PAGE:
Objective: To determine whether obesity and insulin resistance associate with changes in the protein content of high-density lipoprotein (HDL) in 2 different groups of men by using targeted proteomics.
Methods and results: Insulin resistance and obesity are hallmarks of type 2 diabetes mellitus and the metabolic syndrome, which confer an increased risk of cardiovascular disease. Recent studies suggest that the protein cargo of HDL makes important contributions to the lipoprotein's cardioprotective effects. In a discovery study, we used isotope dilution mass spectrometry to quantify the relative concentrations of 5 proteins previously implicated in HDL's cardioprotective effects in 3 groups of healthy subjects: lean insulin-sensitive, lean insulin-resistant, and obese insulin-resistant individuals. We validated our findings in a different group of subjects. The clusterin concentration in HDL strongly and negatively associated with insulin resistance and body mass index in both populations. HDL clusterin levels were lower in subjects with low HDL and high triglycerides, key components of the metabolic syndrome. There was an inverse correlation between clusterin levels in HDL and very-low-density lipoprotein/low-density lipoprotein.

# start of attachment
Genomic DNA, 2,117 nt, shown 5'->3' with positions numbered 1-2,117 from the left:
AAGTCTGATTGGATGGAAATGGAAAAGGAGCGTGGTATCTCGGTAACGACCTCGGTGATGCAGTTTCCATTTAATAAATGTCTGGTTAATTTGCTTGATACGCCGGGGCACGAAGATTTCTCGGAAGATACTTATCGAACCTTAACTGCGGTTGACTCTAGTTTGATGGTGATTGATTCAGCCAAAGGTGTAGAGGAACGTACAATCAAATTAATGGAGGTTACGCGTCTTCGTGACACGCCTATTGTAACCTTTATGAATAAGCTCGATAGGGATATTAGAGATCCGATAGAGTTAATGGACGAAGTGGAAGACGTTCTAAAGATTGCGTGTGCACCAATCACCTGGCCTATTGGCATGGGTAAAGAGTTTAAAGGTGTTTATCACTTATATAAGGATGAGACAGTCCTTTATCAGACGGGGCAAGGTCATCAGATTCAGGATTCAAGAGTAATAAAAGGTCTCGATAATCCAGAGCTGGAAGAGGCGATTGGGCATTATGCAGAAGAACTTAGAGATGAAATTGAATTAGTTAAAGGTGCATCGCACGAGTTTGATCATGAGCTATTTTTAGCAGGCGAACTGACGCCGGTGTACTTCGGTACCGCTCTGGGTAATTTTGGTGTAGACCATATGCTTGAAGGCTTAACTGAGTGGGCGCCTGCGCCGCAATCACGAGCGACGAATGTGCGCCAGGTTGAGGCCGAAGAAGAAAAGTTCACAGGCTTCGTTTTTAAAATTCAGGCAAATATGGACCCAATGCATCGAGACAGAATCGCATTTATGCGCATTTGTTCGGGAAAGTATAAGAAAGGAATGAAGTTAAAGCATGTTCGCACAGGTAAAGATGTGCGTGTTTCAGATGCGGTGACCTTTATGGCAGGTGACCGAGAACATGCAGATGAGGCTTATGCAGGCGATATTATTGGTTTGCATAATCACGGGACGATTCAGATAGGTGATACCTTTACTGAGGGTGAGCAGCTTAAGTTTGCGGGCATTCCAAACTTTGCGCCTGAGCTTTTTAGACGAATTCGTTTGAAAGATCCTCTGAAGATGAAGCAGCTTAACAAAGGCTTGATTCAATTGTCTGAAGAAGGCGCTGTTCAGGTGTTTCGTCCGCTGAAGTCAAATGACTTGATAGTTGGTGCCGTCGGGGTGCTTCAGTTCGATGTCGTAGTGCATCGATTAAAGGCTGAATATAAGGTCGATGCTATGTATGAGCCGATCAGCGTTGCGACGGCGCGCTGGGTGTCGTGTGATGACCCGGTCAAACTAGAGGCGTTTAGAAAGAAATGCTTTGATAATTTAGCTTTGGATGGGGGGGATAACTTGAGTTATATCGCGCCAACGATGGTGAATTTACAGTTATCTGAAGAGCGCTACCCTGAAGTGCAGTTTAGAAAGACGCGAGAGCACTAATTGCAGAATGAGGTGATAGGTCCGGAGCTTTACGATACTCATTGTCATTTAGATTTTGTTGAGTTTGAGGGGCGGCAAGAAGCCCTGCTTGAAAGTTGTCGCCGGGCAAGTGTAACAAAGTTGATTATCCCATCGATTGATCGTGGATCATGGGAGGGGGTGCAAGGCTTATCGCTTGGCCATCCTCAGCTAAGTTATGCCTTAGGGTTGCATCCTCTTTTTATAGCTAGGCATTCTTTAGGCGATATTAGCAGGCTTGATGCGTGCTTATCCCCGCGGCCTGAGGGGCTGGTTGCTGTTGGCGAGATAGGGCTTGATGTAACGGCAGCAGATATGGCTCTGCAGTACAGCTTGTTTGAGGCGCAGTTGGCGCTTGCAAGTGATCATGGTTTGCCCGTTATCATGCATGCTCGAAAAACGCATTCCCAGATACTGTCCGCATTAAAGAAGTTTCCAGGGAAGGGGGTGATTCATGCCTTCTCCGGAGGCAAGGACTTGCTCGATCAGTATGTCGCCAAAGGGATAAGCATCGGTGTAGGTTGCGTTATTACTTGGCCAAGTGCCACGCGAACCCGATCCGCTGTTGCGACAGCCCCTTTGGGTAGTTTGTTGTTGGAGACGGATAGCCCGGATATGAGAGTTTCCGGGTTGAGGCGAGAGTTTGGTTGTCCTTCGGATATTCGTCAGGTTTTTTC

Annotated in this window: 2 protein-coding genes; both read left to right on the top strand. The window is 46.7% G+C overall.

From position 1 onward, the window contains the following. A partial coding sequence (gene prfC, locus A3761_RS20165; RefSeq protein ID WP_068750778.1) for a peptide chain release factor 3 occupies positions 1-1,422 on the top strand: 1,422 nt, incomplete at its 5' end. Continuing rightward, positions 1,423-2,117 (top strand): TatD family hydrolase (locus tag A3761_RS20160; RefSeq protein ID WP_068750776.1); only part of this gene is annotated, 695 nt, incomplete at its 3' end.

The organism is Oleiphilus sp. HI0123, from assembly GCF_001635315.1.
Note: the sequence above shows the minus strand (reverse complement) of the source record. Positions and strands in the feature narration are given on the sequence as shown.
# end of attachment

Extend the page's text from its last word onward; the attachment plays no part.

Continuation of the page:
Conclusions: Clusterin levels in HDL are lower in men with reduced insulin sensitivity, higher body mass index, and an unfavorable lipid profile. Our observations raise the possibility that clusterin depletion contributes to the loss of HDL's cardioprotective properties.